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MRSA Infections: What Parents Need to Know
Recently, there have been many reports about the increased number of MRSA infections among children and adults. While these are serious infections, they can be prevented and treated. The following information will help you understand the precautions you can take to help prevent the spread of MRSA, and recognize and get prompt treatment for infections that may occur.

What is MRSA?

MRSA is a strain of the “Staph” bacteria has developed resistance to the methicillin or penicillin class of antibiotics once used to treat it. Although MRSA can no longer be treated with penicillin and related antibiotics (including amoxicillin, dicloxacillin, augmentin and cephalosporins), there are other antibiotics that can treat it.

Where is the Staph bacteria found?

Staph is a common germ carried on the skin and in the nose of healthy people. Approximately one-third of people carry the Staph bacteria without ever developing symptoms of skin infection or illness. Overall, only one in 100 people carry MRSA, the resistant type of Staph. MRSA is more common in people who have been in the hospital or a nursing home, particularly if they have a weakened immune system or have had surgery or medical procedures causing breaks in their skin. MRSA is also more common in people who have been on antibiotics for a long time, such as young children treated for repeated ear infections.

How do the Staph bacteria spread?

The Staph bacteria spreads from one person to another, usually by direct contact: a child scratching or wiping his nose and then touching another child, for example, or teen-agers playing football or wrestling. The Staph bacteria can also be spread by contact with surfaces or items that a person with Staph infection has touched, such as towels, pillows, athletic equipment or shaving razors.

What do Staph infections look like?

Staph is one of the most common causes of skin infections. Staph skin infections are more likely to occur when there are breaks in the skin that allow the bacteria to enter, such as rubbed skin around the nose from a cold or scraped knees or elbows.

Staph skin infections include:
  • Impetigo. A patch of skin is reddish and covered with yellow, honey-like oozing or crustiness.
  • Cellulitis. A patch of skin is red, hot, swollen and tender.
  • Boils and abscesses. These start looking like a spider bite or a reddish-purple pimple. They grow larger with yellow pus in the center, redness, heat, swelling and tenderness.
How are Staph infections treated?

Most Staph skin infections are mild and can be treated by washing the skin, draining the pus and using antibiotics on the skin or orally. If a Staph skin infection is found to be resistant to routine antibiotics, other antibiotics can be successfully used. Rarely, Staph infections can become “invasive” and cause much more serious infections of the bloodstream and other organs, which require hospitalization and treatment with intravenous (IV) antibiotics and sometimes surgery.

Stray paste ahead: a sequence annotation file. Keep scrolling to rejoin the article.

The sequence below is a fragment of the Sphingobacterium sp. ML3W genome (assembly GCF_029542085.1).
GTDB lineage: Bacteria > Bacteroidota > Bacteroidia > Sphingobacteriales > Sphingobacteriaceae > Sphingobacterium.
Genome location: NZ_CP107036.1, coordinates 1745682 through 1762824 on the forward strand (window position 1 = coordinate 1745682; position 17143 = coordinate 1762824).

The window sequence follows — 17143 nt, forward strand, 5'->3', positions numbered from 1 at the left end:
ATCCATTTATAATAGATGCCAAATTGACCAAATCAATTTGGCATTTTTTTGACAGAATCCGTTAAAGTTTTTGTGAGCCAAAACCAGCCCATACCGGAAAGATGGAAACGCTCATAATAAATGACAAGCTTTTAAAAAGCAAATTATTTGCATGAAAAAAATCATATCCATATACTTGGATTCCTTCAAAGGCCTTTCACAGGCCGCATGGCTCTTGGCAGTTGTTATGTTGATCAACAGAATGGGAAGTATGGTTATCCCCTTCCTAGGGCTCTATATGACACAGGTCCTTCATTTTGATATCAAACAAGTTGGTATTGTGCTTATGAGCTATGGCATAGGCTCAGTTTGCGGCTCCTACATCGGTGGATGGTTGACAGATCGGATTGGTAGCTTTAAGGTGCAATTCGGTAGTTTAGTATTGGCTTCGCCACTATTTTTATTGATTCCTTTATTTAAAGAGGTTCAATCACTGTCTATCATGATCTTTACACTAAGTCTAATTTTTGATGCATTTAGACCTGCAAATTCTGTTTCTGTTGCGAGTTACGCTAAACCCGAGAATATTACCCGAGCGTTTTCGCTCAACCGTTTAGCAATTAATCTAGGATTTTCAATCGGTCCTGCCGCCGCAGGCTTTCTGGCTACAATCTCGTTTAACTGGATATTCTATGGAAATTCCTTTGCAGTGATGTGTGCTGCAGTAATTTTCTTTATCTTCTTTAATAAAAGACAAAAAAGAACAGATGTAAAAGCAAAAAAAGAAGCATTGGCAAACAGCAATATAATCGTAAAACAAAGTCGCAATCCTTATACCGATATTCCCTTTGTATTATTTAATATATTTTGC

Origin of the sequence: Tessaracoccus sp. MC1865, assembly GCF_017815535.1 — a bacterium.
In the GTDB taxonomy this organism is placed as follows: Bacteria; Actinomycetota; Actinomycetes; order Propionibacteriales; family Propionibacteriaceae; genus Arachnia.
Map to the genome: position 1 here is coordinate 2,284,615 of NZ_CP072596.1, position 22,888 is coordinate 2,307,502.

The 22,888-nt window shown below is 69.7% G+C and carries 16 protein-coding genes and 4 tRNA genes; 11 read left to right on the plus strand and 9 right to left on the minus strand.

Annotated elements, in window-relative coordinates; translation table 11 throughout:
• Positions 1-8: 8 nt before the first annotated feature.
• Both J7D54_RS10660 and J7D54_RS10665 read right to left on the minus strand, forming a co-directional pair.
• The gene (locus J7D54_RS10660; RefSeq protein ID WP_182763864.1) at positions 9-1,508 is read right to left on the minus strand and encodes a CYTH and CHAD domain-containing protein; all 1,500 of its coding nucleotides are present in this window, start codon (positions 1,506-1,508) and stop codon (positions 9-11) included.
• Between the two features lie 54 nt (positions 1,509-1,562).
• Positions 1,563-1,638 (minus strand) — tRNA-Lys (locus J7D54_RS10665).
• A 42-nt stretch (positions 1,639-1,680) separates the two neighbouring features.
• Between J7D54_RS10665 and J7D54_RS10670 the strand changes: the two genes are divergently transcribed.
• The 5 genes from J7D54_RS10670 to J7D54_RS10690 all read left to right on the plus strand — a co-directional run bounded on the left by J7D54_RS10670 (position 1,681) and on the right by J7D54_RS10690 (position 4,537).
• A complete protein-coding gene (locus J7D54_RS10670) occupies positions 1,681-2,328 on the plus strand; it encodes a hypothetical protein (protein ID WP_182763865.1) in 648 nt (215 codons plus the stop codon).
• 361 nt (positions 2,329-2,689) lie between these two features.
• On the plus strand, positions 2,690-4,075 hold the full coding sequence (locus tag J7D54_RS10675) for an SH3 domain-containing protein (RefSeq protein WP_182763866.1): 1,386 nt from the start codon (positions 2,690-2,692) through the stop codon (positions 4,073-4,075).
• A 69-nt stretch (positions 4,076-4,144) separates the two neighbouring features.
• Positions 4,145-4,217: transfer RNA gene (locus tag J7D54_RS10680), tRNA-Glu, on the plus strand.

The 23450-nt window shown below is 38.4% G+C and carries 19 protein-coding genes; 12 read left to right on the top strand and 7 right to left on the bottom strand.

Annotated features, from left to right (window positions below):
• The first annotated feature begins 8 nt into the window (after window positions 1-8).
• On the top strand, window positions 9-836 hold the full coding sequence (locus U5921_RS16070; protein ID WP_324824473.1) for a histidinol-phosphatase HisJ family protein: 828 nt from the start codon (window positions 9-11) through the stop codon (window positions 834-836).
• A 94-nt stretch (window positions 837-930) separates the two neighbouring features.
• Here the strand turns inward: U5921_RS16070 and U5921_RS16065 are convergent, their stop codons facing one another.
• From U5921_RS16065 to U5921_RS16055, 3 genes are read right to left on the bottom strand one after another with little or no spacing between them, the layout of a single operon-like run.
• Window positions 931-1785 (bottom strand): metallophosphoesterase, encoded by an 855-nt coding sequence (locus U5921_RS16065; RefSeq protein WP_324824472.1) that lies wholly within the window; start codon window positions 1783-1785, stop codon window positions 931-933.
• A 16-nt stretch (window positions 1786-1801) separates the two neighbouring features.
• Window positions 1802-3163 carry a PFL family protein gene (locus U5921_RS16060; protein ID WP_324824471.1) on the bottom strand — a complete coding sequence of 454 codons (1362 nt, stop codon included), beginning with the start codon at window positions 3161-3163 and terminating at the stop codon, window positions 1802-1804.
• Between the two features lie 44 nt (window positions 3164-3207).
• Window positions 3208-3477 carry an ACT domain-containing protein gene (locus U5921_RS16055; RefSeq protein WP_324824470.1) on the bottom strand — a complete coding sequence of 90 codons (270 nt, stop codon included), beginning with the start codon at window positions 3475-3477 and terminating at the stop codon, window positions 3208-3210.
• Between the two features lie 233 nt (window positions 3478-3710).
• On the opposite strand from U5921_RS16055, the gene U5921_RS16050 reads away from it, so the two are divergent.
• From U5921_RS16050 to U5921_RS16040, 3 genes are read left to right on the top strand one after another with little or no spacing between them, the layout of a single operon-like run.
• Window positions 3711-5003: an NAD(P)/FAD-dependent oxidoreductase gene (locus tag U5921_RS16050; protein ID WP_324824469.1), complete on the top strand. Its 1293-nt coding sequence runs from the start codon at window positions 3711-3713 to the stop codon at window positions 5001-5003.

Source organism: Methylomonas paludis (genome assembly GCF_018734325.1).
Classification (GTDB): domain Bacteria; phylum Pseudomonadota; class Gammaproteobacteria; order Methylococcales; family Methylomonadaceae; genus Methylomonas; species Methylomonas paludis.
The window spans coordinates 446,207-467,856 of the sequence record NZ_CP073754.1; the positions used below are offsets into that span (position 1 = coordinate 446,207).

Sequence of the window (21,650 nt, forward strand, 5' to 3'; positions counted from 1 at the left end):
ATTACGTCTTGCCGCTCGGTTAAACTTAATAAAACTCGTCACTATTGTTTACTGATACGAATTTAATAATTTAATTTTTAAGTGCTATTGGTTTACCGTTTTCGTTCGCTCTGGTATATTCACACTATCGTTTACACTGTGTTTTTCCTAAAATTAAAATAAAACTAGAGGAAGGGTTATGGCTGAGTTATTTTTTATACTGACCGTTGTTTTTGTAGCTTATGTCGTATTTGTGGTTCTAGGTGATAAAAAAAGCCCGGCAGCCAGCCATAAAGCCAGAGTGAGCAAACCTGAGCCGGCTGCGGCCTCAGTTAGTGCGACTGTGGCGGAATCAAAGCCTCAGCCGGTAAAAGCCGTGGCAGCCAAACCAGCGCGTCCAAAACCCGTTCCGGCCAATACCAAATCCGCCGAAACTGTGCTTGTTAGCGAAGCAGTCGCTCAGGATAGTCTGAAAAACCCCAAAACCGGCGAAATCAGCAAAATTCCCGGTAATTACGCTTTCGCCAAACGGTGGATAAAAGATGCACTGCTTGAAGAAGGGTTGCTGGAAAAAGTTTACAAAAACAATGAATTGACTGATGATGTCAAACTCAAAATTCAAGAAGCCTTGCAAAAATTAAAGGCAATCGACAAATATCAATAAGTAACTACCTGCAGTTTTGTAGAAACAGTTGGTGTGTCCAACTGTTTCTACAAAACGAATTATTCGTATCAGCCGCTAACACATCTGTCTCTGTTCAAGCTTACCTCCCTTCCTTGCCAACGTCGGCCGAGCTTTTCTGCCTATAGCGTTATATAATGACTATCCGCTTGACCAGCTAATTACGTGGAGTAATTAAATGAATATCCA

How can we prevent the spread of Staph infections?

1. Keep your hands clean! The most important way to prevent the spread of Staph and most other infections is by making sure that children and adults wash their hands frequently and thoroughly. Wash your hands after blowing your nose, touching skin lesions, playing outdoors and on gym equipment, and going to the bathroom. Also wash well before preparing and eating food, and doing any skin care or medical procedures. Wash your hands under warm, running water, scrub with soap for 10 to15 seconds and rinse well. Dry hands with an air dryer, disposable paper towel or personal towel. If running water and soap isn’t available, use alcohol-based hand sanitizers. Be sure to have some available on the playground, in the car and on field trips.

2. Keep your skin clean. Bathe or shower after athletic activities. Use warm, running water, soap and a personal towel.

3. Don’t share personal hygiene items. Each person should have his own towel, clothes and shaving razor. It is preferable to use liquid soap rather than sharing bar soap.

4. Clean and cover skin wounds. Immediately clean and bandage cuts and scrapes, and keep wounds clean, covered and dry. This will help prevent developing a skin infection and prevent the spread of infections to others. Use disposable gloves when caring for skin lesions, dispose of bandages in the trash and wash your hands well afterward. Tell children not to touch their lesions, or other children’s.

5. For signs of skin infection, see the doctor. Observe children for signs of skin infections—skin redness, swelling, heat, oozing, pus and tenderness—and note if a skin infection is not getting better. Don’t squeeze or try to pop pimples or boils, which could spread the infection. Cover the skin lesion with a bandage, and make sure the child is evaluated and treated by a doctor.

6. Take antibiotics exactly as prescribed. When the doctor prescribes antibiotics, complete the full course even if you think the infection is getting better sooner. Don’t share antibiotics with other people or save them to take later. And don’t take antibiotics for an infection that doesn’t need it, such as the common cold. This can increase the spread of resistant bacteria.

7. Talk with supervisors at your childcare program, school and gym. Make sure they maintain routines for daily cleaning and sanitizing of frequently-touched surfaces, such as play tables, diaper changing tables, faucets, toys and athletic equipment. If your child has a MRSA infection, notify his daycare provider or school immediately.

For more information about MRSA and other infections, visit the Centers for Disease Control website, www.cdc.gov.
Karen Sokal-Gutierrez M.D., M.P.H. Pediatrician